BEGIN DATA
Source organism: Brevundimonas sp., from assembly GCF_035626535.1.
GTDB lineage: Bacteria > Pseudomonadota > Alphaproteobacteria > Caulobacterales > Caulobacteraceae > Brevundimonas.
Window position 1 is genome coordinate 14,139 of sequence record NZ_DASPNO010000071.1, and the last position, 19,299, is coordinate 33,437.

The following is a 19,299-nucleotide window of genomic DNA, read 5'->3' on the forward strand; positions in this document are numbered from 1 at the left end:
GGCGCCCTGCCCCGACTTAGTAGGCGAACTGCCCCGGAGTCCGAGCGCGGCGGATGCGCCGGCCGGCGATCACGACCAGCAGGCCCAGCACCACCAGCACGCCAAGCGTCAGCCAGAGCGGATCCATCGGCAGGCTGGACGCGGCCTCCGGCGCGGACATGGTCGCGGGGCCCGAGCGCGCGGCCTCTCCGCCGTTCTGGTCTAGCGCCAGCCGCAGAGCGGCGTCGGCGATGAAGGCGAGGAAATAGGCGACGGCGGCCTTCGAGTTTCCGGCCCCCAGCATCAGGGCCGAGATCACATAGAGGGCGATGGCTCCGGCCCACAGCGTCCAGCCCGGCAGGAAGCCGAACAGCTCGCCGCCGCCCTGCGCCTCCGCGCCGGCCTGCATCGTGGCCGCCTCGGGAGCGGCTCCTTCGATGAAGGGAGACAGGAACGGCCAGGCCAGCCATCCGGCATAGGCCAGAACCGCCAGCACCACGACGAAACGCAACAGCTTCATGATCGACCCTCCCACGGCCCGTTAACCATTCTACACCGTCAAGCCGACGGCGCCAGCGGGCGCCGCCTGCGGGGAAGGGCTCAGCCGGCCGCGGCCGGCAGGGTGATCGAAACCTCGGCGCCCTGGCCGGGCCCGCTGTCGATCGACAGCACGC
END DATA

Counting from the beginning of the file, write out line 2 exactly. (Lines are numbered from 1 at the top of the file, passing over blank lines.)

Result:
GTDB lineage: Bacteria > Pseudomonadota > Alphaproteobacteria > Caulobacterales > Caulobacteraceae > Brevundimonas.